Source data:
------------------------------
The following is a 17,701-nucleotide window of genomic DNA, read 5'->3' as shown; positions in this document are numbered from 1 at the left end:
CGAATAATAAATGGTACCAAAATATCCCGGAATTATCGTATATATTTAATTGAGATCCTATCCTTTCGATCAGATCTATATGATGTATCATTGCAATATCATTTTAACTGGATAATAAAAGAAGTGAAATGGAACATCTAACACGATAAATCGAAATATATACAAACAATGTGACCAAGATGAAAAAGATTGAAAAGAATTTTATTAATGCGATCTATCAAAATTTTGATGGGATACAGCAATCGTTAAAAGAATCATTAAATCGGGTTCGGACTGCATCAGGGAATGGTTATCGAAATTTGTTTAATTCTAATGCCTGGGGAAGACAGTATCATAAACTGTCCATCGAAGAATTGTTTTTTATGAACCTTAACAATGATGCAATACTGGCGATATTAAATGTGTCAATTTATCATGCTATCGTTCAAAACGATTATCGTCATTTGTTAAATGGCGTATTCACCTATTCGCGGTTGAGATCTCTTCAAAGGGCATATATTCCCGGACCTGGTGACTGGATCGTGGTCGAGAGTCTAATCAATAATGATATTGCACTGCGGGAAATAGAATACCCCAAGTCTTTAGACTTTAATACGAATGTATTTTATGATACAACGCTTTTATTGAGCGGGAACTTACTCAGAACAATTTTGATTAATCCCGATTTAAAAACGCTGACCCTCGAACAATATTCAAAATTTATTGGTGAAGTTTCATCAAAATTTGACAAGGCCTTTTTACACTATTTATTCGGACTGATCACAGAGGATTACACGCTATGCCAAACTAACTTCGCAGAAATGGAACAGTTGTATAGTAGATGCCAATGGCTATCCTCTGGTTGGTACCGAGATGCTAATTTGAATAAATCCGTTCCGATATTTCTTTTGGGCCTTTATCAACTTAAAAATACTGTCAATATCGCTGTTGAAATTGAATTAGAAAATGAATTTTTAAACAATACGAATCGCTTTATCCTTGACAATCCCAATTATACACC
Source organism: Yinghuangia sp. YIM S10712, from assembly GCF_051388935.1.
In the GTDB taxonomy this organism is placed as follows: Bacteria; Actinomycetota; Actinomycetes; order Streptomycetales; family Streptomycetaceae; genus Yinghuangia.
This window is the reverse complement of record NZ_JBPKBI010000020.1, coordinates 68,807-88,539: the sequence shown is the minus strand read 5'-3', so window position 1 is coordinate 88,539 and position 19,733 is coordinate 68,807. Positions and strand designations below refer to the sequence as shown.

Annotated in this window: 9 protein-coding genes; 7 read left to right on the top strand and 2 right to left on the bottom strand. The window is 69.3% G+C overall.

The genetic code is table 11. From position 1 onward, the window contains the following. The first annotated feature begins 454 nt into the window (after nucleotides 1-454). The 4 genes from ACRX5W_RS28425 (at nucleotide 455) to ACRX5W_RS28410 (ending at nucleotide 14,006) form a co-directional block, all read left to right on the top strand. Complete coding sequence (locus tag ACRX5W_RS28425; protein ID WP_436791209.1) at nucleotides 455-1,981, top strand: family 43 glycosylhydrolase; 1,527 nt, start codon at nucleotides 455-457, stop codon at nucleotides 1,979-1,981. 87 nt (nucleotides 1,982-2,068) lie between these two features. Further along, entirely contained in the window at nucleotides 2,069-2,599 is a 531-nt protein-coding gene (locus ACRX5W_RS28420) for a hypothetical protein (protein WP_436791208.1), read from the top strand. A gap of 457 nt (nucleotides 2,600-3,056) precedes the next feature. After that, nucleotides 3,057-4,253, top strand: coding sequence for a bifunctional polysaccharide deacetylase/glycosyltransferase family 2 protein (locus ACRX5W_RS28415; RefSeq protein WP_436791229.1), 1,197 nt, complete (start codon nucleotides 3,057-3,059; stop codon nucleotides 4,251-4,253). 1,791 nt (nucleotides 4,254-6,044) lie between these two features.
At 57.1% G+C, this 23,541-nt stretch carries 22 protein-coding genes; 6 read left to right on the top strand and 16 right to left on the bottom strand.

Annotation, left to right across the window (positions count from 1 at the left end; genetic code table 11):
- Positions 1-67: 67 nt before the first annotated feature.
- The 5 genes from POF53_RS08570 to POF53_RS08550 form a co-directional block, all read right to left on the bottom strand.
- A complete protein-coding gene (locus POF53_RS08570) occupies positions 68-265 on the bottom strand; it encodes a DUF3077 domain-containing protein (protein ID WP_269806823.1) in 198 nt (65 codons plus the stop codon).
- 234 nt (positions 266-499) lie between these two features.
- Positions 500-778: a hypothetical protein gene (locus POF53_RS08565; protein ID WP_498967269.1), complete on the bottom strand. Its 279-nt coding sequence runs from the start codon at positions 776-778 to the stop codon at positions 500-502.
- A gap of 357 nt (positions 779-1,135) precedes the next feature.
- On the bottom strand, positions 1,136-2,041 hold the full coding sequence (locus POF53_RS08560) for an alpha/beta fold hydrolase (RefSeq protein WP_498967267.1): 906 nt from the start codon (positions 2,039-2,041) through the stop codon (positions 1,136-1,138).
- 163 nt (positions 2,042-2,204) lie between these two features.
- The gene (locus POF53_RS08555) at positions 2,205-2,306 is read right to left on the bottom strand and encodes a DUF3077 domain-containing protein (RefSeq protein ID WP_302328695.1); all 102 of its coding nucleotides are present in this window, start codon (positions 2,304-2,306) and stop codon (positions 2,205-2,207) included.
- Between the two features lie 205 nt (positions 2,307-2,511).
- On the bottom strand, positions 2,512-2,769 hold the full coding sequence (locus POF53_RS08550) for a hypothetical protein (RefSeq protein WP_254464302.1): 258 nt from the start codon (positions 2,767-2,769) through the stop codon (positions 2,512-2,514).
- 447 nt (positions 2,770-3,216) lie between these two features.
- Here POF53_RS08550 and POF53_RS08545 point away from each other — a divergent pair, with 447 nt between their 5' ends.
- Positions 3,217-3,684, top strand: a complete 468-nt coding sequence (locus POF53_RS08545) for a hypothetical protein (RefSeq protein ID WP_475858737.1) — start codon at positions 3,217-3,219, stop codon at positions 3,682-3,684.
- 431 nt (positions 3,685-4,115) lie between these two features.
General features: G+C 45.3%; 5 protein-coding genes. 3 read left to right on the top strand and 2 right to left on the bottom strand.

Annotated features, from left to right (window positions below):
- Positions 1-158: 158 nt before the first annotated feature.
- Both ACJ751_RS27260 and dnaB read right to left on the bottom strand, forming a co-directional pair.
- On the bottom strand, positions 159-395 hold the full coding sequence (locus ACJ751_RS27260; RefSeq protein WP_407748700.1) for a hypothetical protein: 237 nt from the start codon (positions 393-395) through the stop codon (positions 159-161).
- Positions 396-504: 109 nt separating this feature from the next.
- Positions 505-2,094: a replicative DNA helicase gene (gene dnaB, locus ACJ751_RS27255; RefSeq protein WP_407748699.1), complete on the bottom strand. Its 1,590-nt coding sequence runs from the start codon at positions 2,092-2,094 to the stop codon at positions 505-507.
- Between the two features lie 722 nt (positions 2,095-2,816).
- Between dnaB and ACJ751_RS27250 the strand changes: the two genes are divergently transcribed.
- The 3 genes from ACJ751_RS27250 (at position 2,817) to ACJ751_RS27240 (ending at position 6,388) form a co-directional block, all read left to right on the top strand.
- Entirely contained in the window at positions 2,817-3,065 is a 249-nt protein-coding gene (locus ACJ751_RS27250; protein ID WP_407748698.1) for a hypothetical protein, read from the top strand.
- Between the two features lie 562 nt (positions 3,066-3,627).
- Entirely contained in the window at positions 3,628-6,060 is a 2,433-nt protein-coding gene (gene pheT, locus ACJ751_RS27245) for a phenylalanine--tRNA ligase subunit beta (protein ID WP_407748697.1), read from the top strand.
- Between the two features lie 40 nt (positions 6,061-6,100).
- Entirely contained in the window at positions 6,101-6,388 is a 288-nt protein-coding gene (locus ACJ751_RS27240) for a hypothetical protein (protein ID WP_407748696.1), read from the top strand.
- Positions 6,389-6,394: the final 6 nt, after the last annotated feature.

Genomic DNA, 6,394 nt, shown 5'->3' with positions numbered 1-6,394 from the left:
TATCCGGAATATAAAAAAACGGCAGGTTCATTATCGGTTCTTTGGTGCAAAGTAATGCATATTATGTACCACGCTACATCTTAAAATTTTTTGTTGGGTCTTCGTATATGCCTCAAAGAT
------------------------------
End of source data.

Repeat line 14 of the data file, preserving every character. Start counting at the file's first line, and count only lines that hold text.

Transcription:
- Positions 500-778: a hypothetical protein gene (locus POF53_RS08565; protein ID WP_498967269.1), complete on the bottom strand. Its 279-nt coding sequence runs from the start codon at positions 776-778 to the stop codon at positions 500-502.